“You are what you eat” is a phrase everyone must be familiar with by now. It is perhaps an adage designed to constantly remind us to be mindful of our eating habits. Nevertheless, aside from food, our choice of alcoholic drink also says a lot about our characteristics and lifestyle. In a study made by Mindset Media, supposedly our preferred liquor can say a lot about who we are, the same way our clothes do.
It may have something to do with brand loyalty, and how connected we feel towards certain labels or companies. The way these brands present themselves might call to our psyche, and we respond accordingly to those which we find relatable and true. Choice then, boils down to certain states of mind, attitudes, and beliefs.
Getting to Know the Craft Drinker
One of the most popular demographics to have emerged in the recent years is the craft spirits drinker – one who supports local and handcrafted spirits, and is more diverse than you think. It used to be that drinking is a province only dominated by men, but recent studies have revealed that women are increasingly becoming more vocal about their love for alcohol. Millennials, too, have just come of age and joins this particular crowd who crave for full-bodied hard liquor instead of beer.
It seems that in the last few years alone, craft distilling has quickly dominated the industry, more than doubling the number of distilleries operating in the US (there were only 50 in 2005, according to the American Distilling Institute). It has also already taken a big share of the market away from craft brewery. Now it seems that everyone’s tastes has moved on from beer to liquor, and small distilleries are not wasting any time in taking advantage of that shift in behavior.
One of the main tenets of craft spirits is flavor innovation. Since the focus is on using local and fresh ingredients, a lot of distillers have tapped into their creativity and have since introduced interesting drinks to the market. For example, Eastside Distilling (OTCQB:ESDI), based out of Portland, made use of local berries to create the award-winning Cherry Bomb Whiskey.
Traditional whiskeys used to dominate the industry, and perhaps they still do, with the continued success of Jack Daniels, Johnnie Walker, Maker’s Mark, among others. However, blended and flavored whiskeys are now getting a lot of attention, too, thanks to craft drinkers who are not afraid to try new things.
Moreover, according to USA Today, the art of craft involves “changing on the alcohol side of its business with newer takes on old spirits” —a challenge that greatly rewards anyone willing to take the risk.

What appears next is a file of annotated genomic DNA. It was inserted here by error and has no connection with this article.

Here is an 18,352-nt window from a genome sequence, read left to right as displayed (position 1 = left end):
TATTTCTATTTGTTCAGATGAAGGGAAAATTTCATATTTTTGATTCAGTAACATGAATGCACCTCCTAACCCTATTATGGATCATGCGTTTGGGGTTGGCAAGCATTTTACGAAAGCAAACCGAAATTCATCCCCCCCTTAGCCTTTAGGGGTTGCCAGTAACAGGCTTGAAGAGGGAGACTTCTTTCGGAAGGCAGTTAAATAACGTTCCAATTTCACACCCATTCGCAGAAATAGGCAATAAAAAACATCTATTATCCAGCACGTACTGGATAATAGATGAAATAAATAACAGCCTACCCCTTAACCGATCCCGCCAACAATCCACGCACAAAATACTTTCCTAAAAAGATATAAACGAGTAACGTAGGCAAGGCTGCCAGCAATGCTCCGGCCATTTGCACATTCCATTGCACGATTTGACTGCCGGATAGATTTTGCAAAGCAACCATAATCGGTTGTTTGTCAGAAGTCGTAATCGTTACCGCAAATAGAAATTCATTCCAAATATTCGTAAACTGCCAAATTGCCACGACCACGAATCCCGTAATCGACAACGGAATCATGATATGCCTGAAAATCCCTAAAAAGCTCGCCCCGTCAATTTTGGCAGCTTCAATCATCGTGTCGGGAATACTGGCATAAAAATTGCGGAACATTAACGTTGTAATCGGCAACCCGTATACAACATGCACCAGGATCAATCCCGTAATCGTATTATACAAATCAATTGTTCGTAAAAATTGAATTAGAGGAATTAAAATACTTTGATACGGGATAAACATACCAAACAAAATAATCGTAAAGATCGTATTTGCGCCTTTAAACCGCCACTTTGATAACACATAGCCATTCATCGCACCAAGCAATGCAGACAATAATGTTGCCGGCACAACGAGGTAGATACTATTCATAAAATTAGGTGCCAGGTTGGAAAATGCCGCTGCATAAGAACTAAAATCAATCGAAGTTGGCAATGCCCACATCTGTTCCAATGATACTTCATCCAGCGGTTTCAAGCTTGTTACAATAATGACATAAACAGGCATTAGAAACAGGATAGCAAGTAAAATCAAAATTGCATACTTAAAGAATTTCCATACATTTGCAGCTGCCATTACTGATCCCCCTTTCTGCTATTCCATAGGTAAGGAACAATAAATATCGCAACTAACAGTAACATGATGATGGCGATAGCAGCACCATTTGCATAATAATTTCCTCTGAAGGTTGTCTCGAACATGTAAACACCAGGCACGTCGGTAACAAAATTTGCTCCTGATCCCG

Investing in Innovation and Flavor
The impact of flavors cannot be understated—it is precisely the craft drinker’s unconventional taste in alcohol that makes craft spirits popular and well-received. Says Natalie Tremellen, market analyst for Innova Market Insights: “…flavor innovation is particularly important for the spirits category to provide a new experience for consumers and win them over.”
And it’s not just flavored whiskey that’s gained a lot of new fans—there’s also flavored vodka, flavored rum, even flavored moonshine. Another trend that’s also going around is adding spice to your drinks, especially cinnamon, which has seen the popularity of Sazerac’s Fireball Cinnamon Whisky.
The possibilities are endless: that is, as long as craft distillers continue to trust their ingenuity and invest in local ingredients, and as long as craft drinkers never lose their enthusiasm for the innovative and the new.
This article may include forward-looking statements. These forward-looking statements generally are identified by the words “believe,” “project,” “estimate,” “become,” “plan,” “will,” and similar expressions. These forward-looking statements involve known and unknown risks as well as uncertainties, including those discussed in the following cautionary statements and elsewhere in this article and on this site. Although the Company may believe that its expectations are based on reasonable assumptions, the actual results that the Company may achieve may differ materially from any forward-looking statements, which reflect the opinions of the management of the Company only as of the date hereof. Additionally, please make sure to read these important disclosures.
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